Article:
Legionella pneumophila, the most commonly identified causative agent in drinking water associated with disease outbreaks, can be harbored by and released from drinking water biofilms. In this study, the release of biofilm-associated L. pneumophila under simulated drinking water flow containing a disinfectant residual was examined. Meanwhile, the inactivation and infectivity (to amoebae) of the released L. pneumophila were studied. To simulate drinking water system conditions, biofilms were prepared under either disinfectant exposure (predisinfected biofilms) or disinfectant-free (untreated biofilms) conditions, respectively. For experiments with water flow containing a disinfectant to release the biofilm-associated L. pneumophila from these two types of biofilms, the L. pneumophila release kinetics values from predisinfected and untreated biofilms under flow condition were not statistically different (one-way ANOVA, p > 0.05). However, inactivation of the L. pneumophila released from predisinfected biofilms was 1-2 times higher and amoeba infectivity was 2-29 times lower than that from untreated biofilms. The higher disinfectant resistance of L. pneumophila released from untreated biofilms was presumably influenced by the detachment of a larger amount of biofilm material (determined by 16S rRNA qPCR) surrounding the released L. pneumophila. This study highlights the interaction among disinfectant residual, biofilms, and L. pneumophila, which provides guidelines to assess and control pathogen risk.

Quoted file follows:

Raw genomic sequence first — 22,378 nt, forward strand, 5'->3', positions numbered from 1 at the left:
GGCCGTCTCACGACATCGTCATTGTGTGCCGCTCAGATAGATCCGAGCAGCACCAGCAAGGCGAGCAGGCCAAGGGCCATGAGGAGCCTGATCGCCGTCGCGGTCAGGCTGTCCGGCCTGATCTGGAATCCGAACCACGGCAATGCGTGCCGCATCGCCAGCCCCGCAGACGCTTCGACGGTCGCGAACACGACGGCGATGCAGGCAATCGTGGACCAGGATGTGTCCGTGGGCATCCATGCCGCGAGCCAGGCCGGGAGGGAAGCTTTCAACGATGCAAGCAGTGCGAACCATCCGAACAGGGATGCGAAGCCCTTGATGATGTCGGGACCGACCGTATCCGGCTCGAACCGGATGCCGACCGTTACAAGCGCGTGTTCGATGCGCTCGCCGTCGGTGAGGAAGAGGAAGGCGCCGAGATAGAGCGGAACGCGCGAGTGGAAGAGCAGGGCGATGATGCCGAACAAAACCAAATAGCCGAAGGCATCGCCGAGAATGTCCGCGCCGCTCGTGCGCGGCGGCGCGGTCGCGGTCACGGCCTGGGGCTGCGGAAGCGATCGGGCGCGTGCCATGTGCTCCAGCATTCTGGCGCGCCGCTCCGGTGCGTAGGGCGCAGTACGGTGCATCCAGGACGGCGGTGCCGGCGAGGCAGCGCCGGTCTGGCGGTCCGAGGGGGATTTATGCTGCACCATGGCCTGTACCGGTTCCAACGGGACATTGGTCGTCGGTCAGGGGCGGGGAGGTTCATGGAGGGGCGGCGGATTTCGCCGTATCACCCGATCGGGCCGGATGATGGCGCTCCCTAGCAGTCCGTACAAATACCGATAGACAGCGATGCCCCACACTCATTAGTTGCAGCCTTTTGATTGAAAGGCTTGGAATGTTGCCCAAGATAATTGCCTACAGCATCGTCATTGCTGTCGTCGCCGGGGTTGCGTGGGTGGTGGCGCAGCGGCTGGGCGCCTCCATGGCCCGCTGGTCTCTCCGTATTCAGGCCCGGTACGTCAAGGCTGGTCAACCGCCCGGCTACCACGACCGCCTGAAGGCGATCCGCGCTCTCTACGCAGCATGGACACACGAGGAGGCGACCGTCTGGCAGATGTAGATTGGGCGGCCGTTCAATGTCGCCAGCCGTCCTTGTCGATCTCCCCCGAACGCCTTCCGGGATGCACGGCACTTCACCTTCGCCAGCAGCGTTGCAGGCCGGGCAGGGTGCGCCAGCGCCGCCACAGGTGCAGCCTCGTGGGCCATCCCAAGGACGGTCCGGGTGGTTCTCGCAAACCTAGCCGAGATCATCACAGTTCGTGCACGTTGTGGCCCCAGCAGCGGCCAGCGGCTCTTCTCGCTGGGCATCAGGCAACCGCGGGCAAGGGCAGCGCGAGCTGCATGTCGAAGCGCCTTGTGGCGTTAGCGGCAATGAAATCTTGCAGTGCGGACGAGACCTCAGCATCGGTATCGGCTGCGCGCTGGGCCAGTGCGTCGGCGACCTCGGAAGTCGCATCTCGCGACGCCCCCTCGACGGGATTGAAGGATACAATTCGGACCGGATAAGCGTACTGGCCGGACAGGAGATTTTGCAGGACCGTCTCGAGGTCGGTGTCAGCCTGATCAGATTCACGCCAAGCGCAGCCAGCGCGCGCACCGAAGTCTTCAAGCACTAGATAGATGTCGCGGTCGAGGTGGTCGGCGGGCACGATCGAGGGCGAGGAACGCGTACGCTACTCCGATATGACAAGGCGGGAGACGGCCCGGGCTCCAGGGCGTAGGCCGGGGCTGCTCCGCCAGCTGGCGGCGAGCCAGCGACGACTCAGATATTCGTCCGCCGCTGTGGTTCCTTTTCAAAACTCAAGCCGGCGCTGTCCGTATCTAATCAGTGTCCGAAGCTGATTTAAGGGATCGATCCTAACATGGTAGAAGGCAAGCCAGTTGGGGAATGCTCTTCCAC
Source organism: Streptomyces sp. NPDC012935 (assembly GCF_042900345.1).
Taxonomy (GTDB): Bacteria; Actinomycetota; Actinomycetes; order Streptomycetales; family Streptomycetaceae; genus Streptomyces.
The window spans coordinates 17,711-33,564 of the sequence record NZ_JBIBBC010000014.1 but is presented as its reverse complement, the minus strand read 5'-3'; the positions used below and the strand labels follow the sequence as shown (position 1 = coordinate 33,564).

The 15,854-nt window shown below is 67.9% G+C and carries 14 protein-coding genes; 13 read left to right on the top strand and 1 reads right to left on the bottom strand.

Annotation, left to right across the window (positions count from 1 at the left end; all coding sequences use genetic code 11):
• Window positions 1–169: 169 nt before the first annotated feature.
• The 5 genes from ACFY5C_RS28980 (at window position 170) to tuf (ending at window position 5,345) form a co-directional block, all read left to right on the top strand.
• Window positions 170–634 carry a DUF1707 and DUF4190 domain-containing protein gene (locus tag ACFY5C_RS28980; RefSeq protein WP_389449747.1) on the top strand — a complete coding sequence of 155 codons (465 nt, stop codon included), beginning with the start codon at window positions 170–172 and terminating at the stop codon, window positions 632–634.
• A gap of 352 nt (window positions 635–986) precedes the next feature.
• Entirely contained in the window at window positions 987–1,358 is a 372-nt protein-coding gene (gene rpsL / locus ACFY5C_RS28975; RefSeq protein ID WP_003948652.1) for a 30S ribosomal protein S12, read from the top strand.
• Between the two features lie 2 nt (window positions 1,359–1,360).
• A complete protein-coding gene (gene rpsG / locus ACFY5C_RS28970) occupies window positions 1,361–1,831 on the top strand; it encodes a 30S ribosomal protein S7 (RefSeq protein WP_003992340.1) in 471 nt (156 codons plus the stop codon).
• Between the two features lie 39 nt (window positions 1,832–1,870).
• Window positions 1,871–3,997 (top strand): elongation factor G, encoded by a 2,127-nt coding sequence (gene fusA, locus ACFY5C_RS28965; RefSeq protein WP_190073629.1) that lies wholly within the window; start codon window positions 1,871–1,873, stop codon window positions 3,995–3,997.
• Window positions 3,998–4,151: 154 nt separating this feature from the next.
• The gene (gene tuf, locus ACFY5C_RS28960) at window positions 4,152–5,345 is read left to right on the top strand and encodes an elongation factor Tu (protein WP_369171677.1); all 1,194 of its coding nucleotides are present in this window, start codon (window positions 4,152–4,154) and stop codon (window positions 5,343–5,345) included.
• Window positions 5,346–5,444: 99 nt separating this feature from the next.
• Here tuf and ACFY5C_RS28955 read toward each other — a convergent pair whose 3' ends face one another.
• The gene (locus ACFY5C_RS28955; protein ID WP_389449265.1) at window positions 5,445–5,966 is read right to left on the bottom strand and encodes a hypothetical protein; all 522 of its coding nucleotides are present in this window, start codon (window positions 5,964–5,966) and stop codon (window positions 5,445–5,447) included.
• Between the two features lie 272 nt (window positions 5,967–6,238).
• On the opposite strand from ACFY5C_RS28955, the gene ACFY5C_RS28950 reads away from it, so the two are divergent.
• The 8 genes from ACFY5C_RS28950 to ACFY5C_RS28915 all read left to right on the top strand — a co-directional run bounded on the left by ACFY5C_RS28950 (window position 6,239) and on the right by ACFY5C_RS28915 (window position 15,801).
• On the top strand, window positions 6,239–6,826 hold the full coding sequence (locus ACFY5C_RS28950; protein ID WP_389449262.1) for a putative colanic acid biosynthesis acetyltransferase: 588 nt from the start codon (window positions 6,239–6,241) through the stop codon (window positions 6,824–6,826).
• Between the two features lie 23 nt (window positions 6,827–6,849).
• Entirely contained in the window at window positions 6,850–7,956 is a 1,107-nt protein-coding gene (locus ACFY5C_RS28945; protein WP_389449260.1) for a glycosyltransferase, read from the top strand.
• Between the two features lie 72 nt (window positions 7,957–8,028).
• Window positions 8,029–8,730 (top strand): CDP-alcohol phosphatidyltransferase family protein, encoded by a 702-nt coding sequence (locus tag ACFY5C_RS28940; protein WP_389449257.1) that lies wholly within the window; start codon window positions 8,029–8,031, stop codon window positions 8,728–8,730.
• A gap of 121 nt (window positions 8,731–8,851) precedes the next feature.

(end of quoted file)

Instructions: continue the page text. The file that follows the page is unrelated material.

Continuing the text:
ASJC Scopus subject areas
- Environmental Chemistry